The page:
More than half of Americans think Congress should investigate whether members of Donald Trump's campaign team had contact with the Russian government in the run-up to the election.
Fifty-three per cent of people told researchers from NBC News and the Wall Street Journal they backed a congressional probe, and a similar proportion said Russian interference more generally in the 2016 polls should be looked into.
In total, 25 per cent said they would not support an investigation of the Trump campaign team.
But the numbers were collated before the latest controversy to hit President Trump's administration—reports that his attorney general, Jeff Sessions, had twice had contact with Russian ambassador Sergey Kislyak, but did not disclose it during his confirmation hearing in January.
Mr Sessions has recused himself from any probe that examines communications between President Trump's aides and Moscow following the revelations, while denying he met any "Russian operatives or Russian intermediaries" in relation to the Presidential campaign.
He rejected suggestions he lied under oath during his confirmation hearing but admitted his answer to a question by Senator Al Franken could have been more comprehensive.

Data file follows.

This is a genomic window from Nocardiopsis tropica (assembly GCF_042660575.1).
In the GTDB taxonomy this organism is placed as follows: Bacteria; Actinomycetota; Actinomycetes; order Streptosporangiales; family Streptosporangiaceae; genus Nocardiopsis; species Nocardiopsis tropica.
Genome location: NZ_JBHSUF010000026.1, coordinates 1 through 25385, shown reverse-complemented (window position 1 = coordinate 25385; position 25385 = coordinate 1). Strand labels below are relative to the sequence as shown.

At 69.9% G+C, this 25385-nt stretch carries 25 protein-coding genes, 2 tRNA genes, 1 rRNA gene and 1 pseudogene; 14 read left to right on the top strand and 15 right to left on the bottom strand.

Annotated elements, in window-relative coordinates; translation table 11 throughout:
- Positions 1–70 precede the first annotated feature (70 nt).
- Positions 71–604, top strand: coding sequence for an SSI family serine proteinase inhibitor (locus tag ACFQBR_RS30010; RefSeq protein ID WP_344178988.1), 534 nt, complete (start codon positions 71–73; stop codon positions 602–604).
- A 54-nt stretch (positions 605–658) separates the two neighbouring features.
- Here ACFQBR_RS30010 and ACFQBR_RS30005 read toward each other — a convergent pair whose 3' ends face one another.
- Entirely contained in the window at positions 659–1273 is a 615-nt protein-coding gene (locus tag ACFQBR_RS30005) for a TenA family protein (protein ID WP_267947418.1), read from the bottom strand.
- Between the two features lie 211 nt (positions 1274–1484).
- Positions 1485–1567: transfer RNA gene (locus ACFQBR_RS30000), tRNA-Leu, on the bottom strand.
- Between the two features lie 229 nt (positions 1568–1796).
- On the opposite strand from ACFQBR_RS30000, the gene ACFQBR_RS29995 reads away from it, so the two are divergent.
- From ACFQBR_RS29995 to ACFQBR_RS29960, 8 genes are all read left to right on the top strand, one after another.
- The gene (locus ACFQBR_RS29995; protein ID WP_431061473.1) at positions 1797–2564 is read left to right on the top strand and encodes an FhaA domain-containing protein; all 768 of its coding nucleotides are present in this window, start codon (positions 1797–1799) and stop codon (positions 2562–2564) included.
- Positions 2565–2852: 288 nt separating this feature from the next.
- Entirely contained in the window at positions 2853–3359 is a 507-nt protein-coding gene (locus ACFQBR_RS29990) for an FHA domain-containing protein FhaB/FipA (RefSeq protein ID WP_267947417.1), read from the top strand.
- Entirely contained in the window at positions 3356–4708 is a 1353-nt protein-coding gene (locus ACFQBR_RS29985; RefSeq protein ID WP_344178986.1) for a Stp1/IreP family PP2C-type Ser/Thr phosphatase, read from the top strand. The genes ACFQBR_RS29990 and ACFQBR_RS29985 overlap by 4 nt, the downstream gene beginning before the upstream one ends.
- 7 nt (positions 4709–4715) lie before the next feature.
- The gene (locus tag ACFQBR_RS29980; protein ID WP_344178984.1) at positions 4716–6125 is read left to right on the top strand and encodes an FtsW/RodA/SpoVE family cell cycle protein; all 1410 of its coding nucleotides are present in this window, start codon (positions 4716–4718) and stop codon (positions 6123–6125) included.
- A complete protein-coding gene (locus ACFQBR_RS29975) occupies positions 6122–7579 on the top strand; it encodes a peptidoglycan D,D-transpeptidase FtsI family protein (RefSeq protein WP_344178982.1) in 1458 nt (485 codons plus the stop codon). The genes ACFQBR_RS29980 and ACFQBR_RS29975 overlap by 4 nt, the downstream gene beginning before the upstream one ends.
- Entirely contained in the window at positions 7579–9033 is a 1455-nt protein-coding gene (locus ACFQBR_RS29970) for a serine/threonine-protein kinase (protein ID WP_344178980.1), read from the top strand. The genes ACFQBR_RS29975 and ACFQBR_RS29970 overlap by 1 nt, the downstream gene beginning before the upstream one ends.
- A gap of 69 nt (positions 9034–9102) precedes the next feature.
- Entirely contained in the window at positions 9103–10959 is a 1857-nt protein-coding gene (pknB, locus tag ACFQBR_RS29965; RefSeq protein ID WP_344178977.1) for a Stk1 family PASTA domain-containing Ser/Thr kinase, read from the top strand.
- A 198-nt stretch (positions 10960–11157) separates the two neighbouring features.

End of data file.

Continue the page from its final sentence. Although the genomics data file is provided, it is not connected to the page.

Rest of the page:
Mr Sessions: "I should have slowed down and said, 'But I did meet one Russian official a couple of times.'"
Asked what he would have done if he discovered "anyone affiliated" with Mr Trump's campaign had been in contact with Russian representatives, Mr Sessions had said: "I’m not aware of any of those activities. I have been called a surrogate at a time or two during that campaign and I did not have communications with the Russians and I’m unable to comment on it."
Justice Department spokeswoman Sarah Isgur Flores said "there was absolutely nothing misleading" about Mr Sessions' answer during the confirmation hearing. "He was asked during the hearing about communications between Russia and the Trump campaign—not about meetings he took as a senator and a member of the Armed Services Committee," she added.
The poll findings showed a clear partisan split over the issue of investigating Russia links.
Eighty per cent of Democrats supported the plan of examining Mr Trump's team, but only 25 per cent of Republicans did. More than half of people who identified as "independent"—55 per cent—backed an investigation.
Support for members of Congress looking into Russia's wider involvement in the election achieved a similar result in the poll.